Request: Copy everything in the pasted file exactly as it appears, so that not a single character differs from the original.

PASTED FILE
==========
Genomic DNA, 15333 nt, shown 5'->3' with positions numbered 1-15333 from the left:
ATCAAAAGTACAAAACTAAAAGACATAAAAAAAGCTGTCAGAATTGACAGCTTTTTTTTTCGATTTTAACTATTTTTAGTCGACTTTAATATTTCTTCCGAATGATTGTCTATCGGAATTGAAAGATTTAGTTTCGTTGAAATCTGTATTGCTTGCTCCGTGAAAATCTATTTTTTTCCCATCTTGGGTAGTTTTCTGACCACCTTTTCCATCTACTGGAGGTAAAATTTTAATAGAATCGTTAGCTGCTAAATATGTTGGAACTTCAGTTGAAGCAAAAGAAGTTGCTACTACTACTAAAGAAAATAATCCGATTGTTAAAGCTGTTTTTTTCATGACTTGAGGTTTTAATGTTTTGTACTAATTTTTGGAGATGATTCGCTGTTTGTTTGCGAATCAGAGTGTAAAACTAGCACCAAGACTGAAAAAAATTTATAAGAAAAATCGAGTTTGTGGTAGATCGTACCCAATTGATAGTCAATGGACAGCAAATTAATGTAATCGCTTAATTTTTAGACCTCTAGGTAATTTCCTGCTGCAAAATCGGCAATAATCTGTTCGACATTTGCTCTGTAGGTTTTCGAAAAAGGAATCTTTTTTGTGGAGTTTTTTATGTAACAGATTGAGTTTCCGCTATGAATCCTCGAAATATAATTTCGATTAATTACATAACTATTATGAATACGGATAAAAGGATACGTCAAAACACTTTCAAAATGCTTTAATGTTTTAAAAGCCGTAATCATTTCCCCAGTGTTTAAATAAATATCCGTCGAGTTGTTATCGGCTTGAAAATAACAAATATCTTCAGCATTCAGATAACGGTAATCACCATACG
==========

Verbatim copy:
Genomic DNA, 15333 nt, shown 5'->3' with positions numbered 1-15333 from the left:
ATCAAAAGTACAAAACTAAAAGACATAAAAAAAGCTGTCAGAATTGACAGCTTTTTTTTTCGATTTTAACTATTTTTAGTCGACTTTAATATTTCTTCCGAATGATTGTCTATCGGAATTGAAAGATTTAGTTTCGTTGAAATCTGTATTGCTTGCTCCGTGAAAATCTATTTTTTTCCCATCTTGGGTAGTTTTCTGACCACCTTTTCCATCTACTGGAGGTAAAATTTTAATAGAATCGTTAGCTGCTAAATATGTTGGAACTTCAGTTGAAGCAAAAGAAGTTGCTACTACTACTAAAGAAAATAATCCGATTGTTAAAGCTGTTTTTTTCATGACTTGAGGTTTTAATGTTTTGTACTAATTTTTGGAGATGATTCGCTGTTTGTTTGCGAATCAGAGTGTAAAACTAGCACCAAGACTGAAAAAAATTTATAAGAAAAATCGAGTTTGTGGTAGATCGTACCCAATTGATAGTCAATGGACAGCAAATTAATGTAATCGCTTAATTTTTAGACCTCTAGGTAATTTCCTGCTGCAAAATCGGCAATAATCTGTTCGACATTTGCTCTGTAGGTTTTCGAAAAAGGAATCTTTTTTGTGGAGTTTTTTATGTAACAGATTGAGTTTCCGCTATGAATCCTCGAAATATAATTTCGATTAATTACATAACTATTATGAATACGGATAAAAGGATACGTCAAAACACTTTCAAAATGCTTTAATGTTTTAAAAGCCGTAATCATTTCCCCAGTGTTTAAATAAATATCCGTCGAGTTGTTATCGGCTTGAAAATAACAAATATCTTCAGCATTCAGATAACGGTAATCACCATACG